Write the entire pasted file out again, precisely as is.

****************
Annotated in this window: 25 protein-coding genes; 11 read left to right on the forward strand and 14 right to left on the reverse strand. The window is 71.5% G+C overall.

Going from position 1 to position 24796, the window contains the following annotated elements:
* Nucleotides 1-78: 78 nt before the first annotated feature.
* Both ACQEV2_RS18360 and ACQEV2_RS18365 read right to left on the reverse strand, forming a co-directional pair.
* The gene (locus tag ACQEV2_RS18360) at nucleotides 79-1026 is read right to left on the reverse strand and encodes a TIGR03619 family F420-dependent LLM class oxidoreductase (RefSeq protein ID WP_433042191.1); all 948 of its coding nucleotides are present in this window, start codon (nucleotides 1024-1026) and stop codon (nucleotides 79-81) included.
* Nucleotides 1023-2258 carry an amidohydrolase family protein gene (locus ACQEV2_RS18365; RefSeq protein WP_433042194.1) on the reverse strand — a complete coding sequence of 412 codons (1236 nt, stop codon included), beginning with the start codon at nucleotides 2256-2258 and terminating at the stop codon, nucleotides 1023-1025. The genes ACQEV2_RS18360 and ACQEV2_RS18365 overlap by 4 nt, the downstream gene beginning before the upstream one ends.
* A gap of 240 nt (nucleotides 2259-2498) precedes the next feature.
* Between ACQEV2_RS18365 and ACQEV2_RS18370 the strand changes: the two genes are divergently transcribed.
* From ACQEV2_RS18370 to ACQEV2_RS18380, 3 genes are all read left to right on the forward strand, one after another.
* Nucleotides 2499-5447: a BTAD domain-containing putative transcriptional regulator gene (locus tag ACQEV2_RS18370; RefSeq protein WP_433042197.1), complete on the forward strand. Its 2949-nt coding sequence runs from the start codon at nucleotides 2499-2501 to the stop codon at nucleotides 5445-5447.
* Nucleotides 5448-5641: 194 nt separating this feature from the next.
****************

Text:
Annotated in this window: 25 protein-coding genes; 11 read left to right on the forward strand and 14 right to left on the reverse strand. The window is 71.5% G+C overall.

Going from position 1 to position 24796, the window contains the following annotated elements:
* Nucleotides 1-78: 78 nt before the first annotated feature.
* Both ACQEV2_RS18360 and ACQEV2_RS18365 read right to left on the reverse strand, forming a co-directional pair.
* The gene (locus tag ACQEV2_RS18360) at nucleotides 79-1026 is read right to left on the reverse strand and encodes a TIGR03619 family F420-dependent LLM class oxidoreductase (RefSeq protein ID WP_433042191.1); all 948 of its coding nucleotides are present in this window, start codon (nucleotides 1024-1026) and stop codon (nucleotides 79-81) included.
* Nucleotides 1023-2258 carry an amidohydrolase family protein gene (locus ACQEV2_RS18365; RefSeq protein WP_433042194.1) on the reverse strand — a complete coding sequence of 412 codons (1236 nt, stop codon included), beginning with the start codon at nucleotides 2256-2258 and terminating at the stop codon, nucleotides 1023-1025. The genes ACQEV2_RS18360 and ACQEV2_RS18365 overlap by 4 nt, the downstream gene beginning before the upstream one ends.
* A gap of 240 nt (nucleotides 2259-2498) precedes the next feature.
* Between ACQEV2_RS18365 and ACQEV2_RS18370 the strand changes: the two genes are divergently transcribed.
* From ACQEV2_RS18370 to ACQEV2_RS18380, 3 genes are all read left to right on the forward strand, one after another.
* Nucleotides 2499-5447: a BTAD domain-containing putative transcriptional regulator gene (locus tag ACQEV2_RS18370; RefSeq protein WP_433042197.1), complete on the forward strand. Its 2949-nt coding sequence runs from the start codon at nucleotides 2499-2501 to the stop codon at nucleotides 5445-5447.
* Nucleotides 5448-5641: 194 nt separating this feature from the next.